How’s that for an evocative cover?
Spoiler alert: the entire novel is essentially as unsettling as that image.
Our unnamed narrator moves into a house in a “northern country”. We know that she is Jewish, the youngest of many children, and from the first sentence we know that this book will take us to unusual places. Of course, there’s dead cows, piglets possibly murdered by their own mother, phantom dog pregnancies. But this book isn’t about the things that happen, at least not entirely. It’s a story told by a somewhat unreliable protagonist, and the limits of language to express her complicated thoughts.
The narrator is guilty – this is her first and most consuming thought, though what she mainly feels guilty of is existing at all. Every part of existence as seen through her experience is more than a mere slog. She’s not simply isolated and melancholy – she is self serious, and utterly in thrall to the fact that for her to exist at all means that something is terribly wrong. This case of below-basement level self-esteem seems to be the result of, well, everything in her atmosphere.
Time, as I told my students today, is continuous – it always moves forward. But the novel allows us to explore time out of order, in loops. And sometimes, those loops offer the opportunity to see things more clearly. They offer both a contrast and a complement to the current reality of the characters, and the story is richer for that. In this story, however, these loops serve only to underscore the narrator’s undesirability to every human she encounters. She initially describes her placement in her family as someone who must serve everyone else – a caretaking role we typically ascribe to the eldest child (well, so long as the eldest is a girl). But in her case, she takes her commitment to obedience as a vital act of service she performs for her siblings. And she is devoted to her oldest brother most of all – she is fully prepared to serve any and all of his whims throughout her childhood, believing that it is only through this service that she can be purified of whatever it is that makes her so awful.
Romantic entanglements, working relationships, even engaging in her community as a neighbor – all of these social roles are full of riddles this narrator cannot solve. She struggles mightily with routines in her life, and thus she doesn’t really mind upsetting whatever sort of life she had in order to live with her brother, whose wife and child have left him. He’s bought a house in a country “up north”, a place associated with her ancestry. She does not and cannot speak the language of the natives, but she is more than willing to serve in her brothers home – to be as obedient to him and his wishes as he would have her be.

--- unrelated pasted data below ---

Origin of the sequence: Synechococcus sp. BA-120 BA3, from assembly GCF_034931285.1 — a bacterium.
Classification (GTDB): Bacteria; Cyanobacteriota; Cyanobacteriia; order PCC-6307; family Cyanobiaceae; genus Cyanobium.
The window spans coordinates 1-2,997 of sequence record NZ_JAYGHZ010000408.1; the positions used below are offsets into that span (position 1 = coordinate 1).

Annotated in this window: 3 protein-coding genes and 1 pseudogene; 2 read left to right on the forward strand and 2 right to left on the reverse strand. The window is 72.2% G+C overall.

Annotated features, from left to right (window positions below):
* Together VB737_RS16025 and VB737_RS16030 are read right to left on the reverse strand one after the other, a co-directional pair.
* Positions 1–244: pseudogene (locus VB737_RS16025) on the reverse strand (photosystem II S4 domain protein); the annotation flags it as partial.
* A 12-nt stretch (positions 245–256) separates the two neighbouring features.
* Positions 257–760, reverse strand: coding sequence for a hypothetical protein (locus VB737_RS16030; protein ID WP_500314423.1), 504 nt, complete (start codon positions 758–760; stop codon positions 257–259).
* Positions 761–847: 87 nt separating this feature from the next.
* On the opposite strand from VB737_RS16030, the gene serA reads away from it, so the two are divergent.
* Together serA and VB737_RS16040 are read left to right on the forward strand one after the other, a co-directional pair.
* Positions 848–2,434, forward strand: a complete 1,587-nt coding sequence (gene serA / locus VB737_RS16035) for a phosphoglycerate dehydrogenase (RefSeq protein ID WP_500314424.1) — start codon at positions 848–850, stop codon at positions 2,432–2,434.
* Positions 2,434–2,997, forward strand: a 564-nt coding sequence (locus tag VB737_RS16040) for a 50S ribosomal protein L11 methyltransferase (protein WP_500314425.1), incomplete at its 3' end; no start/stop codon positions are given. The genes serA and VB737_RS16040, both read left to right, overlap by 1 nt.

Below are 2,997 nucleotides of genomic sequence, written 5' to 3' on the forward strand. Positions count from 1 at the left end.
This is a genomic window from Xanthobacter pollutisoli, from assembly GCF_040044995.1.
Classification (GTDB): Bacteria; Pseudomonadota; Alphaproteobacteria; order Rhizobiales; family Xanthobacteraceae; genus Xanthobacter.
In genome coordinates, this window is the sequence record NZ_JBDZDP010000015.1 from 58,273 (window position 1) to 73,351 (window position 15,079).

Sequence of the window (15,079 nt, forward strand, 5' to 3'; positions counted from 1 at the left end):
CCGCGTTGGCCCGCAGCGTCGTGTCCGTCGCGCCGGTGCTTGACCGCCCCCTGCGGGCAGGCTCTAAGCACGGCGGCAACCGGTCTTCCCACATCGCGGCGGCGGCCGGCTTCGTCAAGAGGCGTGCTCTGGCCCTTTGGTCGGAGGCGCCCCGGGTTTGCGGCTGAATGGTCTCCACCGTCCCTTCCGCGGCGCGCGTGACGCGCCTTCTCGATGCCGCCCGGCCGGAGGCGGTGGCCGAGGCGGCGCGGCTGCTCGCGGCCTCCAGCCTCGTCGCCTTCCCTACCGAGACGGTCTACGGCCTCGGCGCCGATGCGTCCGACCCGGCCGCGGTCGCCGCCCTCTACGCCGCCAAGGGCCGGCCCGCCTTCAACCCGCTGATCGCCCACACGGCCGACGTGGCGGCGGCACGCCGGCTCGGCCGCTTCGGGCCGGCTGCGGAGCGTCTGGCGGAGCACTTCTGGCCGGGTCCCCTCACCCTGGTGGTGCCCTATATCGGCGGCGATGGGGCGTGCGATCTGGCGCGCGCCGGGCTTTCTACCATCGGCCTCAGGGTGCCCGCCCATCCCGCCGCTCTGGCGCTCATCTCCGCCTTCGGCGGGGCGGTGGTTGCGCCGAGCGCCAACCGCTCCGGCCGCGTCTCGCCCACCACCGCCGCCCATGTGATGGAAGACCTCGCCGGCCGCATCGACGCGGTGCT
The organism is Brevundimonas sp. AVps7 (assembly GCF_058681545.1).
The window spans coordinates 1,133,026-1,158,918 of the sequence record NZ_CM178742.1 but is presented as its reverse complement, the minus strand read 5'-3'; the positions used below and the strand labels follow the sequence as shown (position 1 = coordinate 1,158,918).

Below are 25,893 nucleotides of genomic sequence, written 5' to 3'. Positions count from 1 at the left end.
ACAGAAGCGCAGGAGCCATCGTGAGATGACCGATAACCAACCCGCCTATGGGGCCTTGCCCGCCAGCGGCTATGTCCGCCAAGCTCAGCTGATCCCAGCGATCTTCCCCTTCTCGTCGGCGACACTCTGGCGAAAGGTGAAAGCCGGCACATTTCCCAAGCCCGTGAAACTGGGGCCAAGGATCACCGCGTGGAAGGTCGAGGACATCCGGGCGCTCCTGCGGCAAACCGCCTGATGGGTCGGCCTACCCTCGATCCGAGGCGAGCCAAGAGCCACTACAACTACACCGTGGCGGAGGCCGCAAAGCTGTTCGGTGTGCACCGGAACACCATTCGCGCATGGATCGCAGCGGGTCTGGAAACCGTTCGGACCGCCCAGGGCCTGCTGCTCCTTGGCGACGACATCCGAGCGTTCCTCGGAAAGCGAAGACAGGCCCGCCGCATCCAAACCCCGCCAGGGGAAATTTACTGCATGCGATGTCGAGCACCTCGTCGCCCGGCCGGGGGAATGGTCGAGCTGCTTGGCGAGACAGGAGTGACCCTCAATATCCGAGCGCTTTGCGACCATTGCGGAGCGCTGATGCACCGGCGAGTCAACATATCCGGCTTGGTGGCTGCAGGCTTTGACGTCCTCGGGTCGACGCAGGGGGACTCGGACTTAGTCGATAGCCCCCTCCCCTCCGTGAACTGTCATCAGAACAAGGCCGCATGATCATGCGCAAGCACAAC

Through the course of staying with her brother, strange things begin to happen in this town. Objectively odd things, which it seems the villagers blame on the narrator. The brother’s health worsens. These are the things that happen – but most of the novel’s slim 180 pages are devoted far less to action and much more to the narrator’s complicated thoughts. Her self loathing oozes off the page, but so does her innate intelligence. I wish I could say wit – but this is a serious novel, and very little ever seems humorous.
I’m torn with determining how I actually feel about this novel. I honestly didn’t enjoy reading it very much – I expected it to be short and digestible and while in length it is short, it is very slow paced. I think this is a matter of decent book, wrong time for me, and so I’m holding back any judgements about writing quality because I think those are a byproduct of poor timing. Overall, for me, this book was interesting (I continue to think about it), but the elements did not fit together as well I as I wanted. The voice in this novel is intelligent, distinct, and often poetic – but there was something that I didn’t like, that I actively resisted. The sentences were often long, and it didn’t always feel insightful, it often felt … droning? I just wasn’t excited to pick up this novel, and I often had to call myself back to attention while reading it. And yet, it was interesting, and shortlisted for the Booker Prize, and I’m sure that it would make an interesting reading experience at the right time!
If this sounds interesting to you, I hope it falls into your hands (or your ears, or your screen) at the right time for you.